to include expedited processing of C-TPAT shipments to C-TPAT partners. community – includes four key objectives:
To better secure and facilitate the flow of goods into the United States, CBP will ensure that exist-
ing and new C-TPAT partners fulfill their commitments by verifying that agreed security measures 1. Partner with the international trade community to help secure global supply chains.
have been implemented. CBP will also work with its C-TPAT partners to further finalize minimum, 2. Partner with individual customs administrations to improve the coordination of mutual
applicable supply chain security criteria and security best practices. CBP will send teams of supply antiterrorism efforts.
chain specialists around the globe, to visit members, their vendors, and vendors’ plants to validate
that supply chain security meets C-TPAT minimum security criteria and best practices and that pro- 3. Support the work of the World Customs Organization (WCO) to develop a WCO sponsored
cedures used are reliable, accurate, effective and meet the agreed upon security standards. CBP framework to secure and facilitate global trade that recognizes customs-private
will continue providing tools and creating incentives for the private sector to join C-TPAT, which is a sector partnerships.
prerequisite for the Free and Secure Trade (FAST) program and other CBP expedited
processing programs. 4. Coordinate with international organizations to improve the security and integrity requirements of
CBP’s goals – to ensure that C-TPAT partners improve security of their supply chains while provid-
ing incentives and benefits to C-TPAT partners – includes nine key objectives: Goal 4: Support other CBP security and facilitation initiatives.
There are a number of programs and initiatives, within CBP and DHS, that C-TPAT supports either
Goal 1 directly or indirectly. CBP will continue to assist programs and initiatives that help secure and
1. Certify security profiles and security information provided by C-TPAT partners. speed the flow of goods into our country.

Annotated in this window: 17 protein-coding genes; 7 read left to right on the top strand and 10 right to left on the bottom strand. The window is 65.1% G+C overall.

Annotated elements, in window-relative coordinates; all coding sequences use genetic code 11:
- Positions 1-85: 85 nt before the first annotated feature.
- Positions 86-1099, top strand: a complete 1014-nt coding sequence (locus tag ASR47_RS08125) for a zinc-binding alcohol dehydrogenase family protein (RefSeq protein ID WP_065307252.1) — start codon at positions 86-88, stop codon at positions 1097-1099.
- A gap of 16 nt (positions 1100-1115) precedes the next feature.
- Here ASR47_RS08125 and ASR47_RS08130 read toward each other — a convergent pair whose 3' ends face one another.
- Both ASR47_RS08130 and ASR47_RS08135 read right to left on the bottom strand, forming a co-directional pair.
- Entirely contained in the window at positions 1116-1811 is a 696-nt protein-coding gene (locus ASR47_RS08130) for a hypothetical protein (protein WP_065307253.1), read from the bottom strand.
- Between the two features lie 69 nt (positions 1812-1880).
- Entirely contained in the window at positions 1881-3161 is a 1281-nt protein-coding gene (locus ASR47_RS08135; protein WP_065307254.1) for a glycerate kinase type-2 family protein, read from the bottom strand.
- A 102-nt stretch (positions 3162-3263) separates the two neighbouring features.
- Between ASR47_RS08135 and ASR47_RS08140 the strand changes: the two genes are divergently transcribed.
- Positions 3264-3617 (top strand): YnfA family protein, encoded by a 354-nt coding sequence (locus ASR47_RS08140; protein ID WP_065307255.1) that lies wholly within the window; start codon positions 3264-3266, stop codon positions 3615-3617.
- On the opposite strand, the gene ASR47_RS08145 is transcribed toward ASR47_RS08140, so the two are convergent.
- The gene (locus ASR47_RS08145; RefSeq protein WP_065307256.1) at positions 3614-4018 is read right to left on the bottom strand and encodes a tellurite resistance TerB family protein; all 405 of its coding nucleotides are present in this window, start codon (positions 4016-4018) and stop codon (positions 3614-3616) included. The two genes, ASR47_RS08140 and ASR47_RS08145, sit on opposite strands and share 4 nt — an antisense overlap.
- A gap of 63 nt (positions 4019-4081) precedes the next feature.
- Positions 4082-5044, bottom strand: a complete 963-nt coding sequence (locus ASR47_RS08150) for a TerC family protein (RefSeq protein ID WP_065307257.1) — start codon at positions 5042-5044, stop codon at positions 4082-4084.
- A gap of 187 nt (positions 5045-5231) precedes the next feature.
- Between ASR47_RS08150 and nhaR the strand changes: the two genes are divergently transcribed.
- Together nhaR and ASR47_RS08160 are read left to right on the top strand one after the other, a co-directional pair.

2. Enhance validation selection approach using risk factors, and expand the scope and volume of CBP’s goal – to support CBP and DHS security initiatives – includes four key objectives:
1. Support the implementation and expansion of the Free and Secure Trade (FAST) program.
3. Formalize the requirements for C-TPAT self-policing tool, and implement the process for the
submission of the C-TPAT periodic self-assessment. 2. Support the development and implementation of a more secure and smarter container.
4. Require participants to engage and leverage all business partners within their supply chains. 3. Support and complement CBP’s Container Security Initiative.
4. Support other CBP and DHS antiterrorism initiatives.
1. Develop the C-TPAT secure communication platform. Goal 5: Improve the administration of the C-TPAT program.
2. Conduct antiterrorism training seminars and targeted outreach for certified partners and the C-TPAT will continue building a strong, modern management infrastructure. This includes effective
trade community. utilization of human resources, training, information technology, financial management and
3. Share information and security best practices with the membership.
CBP’s goal – to modernize and expand the C-TPAT program – includes three key objectives: